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Why so many men are thanking an Irish guy for revealing a secret they're too afraid to admit

His honesty captivated me. Hopefully it will inspire others to speak up.

Why so many men are thanking an Irish guy for revealing a secret they're too afraid to admit

Niall Breslin has everything going for him.

He's a famous musician, a producer, a former footballer, good-looking, smart, and an all-around nice guy.

So people were surprised to hear that he also battles with anxiety and depression.

The reality is, it can happen to anyone.


People were shocked when he described his anxiety as so horrific that he wanted to rip the skin off his face. At one point, he was in so much emotional pain, he tried to knock himself out by banging his head on the wall.

He slept in a park for two nights in the midst of a breakdown.

But there can be something even worse than anxiety attacks: constantly having to hide them.

Even though so many people have mental health issues or know someone who does, the stigma makes them want to keep it hidden for fear of being judged.

Boys, in particular, are taught that being a "man" means not having vulnerabilities. That perception has to stop.

He's been inundated by emails from men, thanking him for speaking out when they felt they couldn't.

He's trying to reach people who DON'T have mental health issues to help them understand what people who DO have them struggle with.

Understanding = less stigma = people speaking up and getting help.

Hear him explain in his own soul-baring words below.

He's brave for speaking up to help others.

That's another thing he can add to his list of things he has going for him.

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$200 billion of COVID-19 recovery funding is being used to bail out fossil fuel companies. These mayors are combatting this and instead investing in green jobs and a just recovery.

Learn more on how cities are taking action: c40.org/divest-invest


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The Delta Baby Cafe in Sunflower County, Mississippi is providing breastfeeding assistance where it's needed most.

Mississippi has the third lowest rate of breastfeeding in America. Only 70% of infants are ever-breastfed in the state, compared to 84% nationally.

The American Academy of Pediatrics recommends infants be exclusively breastfed for their first six months of life. However, in Mississippi, less than 40% are still breastfeeding at six months.

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$200 billion of COVID-19 recovery funding is being used to bail out fossil fuel companies. These mayors are combatting this and instead investing in green jobs and a just recovery.

Learn more on how cities are taking action: c40.org/divest-invest


via msleja / TikTok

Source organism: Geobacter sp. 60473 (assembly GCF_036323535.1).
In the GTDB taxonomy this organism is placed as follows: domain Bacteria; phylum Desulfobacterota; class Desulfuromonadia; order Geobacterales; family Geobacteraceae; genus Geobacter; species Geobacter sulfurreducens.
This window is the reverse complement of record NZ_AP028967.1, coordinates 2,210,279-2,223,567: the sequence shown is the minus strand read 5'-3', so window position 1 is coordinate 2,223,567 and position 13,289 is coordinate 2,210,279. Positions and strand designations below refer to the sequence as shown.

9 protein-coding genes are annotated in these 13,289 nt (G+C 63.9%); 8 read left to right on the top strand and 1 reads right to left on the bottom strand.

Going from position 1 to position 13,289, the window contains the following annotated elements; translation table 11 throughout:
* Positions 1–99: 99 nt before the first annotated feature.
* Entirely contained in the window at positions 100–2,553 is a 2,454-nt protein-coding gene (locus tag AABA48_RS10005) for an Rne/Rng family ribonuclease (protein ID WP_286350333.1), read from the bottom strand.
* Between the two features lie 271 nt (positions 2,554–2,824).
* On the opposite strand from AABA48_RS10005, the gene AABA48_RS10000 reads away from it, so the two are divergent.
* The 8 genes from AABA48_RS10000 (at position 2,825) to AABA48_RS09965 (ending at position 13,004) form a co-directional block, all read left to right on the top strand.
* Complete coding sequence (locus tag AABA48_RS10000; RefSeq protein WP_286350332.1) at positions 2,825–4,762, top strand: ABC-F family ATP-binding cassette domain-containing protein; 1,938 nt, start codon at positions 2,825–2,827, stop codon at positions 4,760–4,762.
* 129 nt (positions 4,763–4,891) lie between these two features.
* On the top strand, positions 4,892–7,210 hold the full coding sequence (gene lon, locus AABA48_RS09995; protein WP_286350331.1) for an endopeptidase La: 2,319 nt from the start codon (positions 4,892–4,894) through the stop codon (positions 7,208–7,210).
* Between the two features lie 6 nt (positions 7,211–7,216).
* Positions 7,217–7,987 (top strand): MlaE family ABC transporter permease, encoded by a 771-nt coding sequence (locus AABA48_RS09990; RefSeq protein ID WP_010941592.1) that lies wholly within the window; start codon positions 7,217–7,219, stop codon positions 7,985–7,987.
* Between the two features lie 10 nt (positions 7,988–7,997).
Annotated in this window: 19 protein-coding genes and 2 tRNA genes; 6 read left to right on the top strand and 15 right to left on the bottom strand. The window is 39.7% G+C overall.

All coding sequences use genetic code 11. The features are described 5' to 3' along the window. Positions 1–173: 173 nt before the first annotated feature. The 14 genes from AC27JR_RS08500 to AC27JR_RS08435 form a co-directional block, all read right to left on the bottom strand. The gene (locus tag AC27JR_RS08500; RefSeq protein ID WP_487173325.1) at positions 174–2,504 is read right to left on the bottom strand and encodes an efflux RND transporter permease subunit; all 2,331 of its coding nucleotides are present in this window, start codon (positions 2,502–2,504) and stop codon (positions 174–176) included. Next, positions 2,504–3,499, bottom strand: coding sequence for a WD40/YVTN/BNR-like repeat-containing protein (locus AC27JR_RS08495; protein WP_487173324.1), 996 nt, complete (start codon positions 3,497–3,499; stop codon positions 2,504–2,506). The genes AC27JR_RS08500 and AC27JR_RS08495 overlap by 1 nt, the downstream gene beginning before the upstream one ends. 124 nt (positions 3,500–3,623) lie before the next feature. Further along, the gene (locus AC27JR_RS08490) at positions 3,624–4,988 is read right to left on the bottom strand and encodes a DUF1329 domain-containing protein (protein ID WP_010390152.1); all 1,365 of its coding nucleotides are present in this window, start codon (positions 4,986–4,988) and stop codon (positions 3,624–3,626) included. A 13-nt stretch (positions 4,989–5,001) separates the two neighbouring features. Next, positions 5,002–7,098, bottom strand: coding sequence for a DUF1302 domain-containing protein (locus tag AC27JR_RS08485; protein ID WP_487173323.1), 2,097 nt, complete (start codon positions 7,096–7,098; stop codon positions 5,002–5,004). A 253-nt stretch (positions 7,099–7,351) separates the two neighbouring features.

In 2019, the Washoe County School District in Reno, Nevada instituted a policy that forbids teachers from participating in "partisan political activities" during school hours. The policy states that "any signage that is displayed on District property that is, or becomes, political in nature must be removed or covered."

The new policy is based on the U.S. Supreme Court's 2018 Janus decision that limits public employees' First Amendment protections for speech while performing their official duties.

This new policy caused a bit of confusion with Jennifer Leja, a 7th and 8th-grade teacher in the district. She wondered if, as a bisexual woman, the new policy forbids her from discussing her sexuality.

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Photo by Austin Distel on Unsplash

We've heard from U.S. intelligence officials for at least four years that other countries are engaging in disinformation campaigns designed to destabilize the U.S. and interfere with our elections. According to a recent New York Times article, there is ample evidence of Russia attempting to push American voters away from Joe Biden and toward Donald Trump via the Kremlin-backed Internet Research Agency, which has created a network of fake user accounts and a website that billed itself as a "global news organization."

The problem isn't just that such disinformation campaigns exist. It's that they get picked up and shared by real people who don't know they're spreading propaganda from Russian state actors. And it's not just pro-Trump content that comes from these accounts. Some fake accounts push far-left propaganda and disinformation in order to skew perceptions of Biden. Sometimes they even share uplifting content to draw people in, while peppering their feeds with fake news or political propaganda.

Most of us read comments and responses on social media, and many of us engage in discussions as well. But how do we know if what we're reading or who we're engaging with is legitimate? It's become vogue to call people who seem to be pushing a certain agenda a "bot," and sometimes that's accurate. What about the accounts that have a real person behind them—a real person who is being paid to publish and push misinformation, conspiracy theories, or far-left or far-right content?

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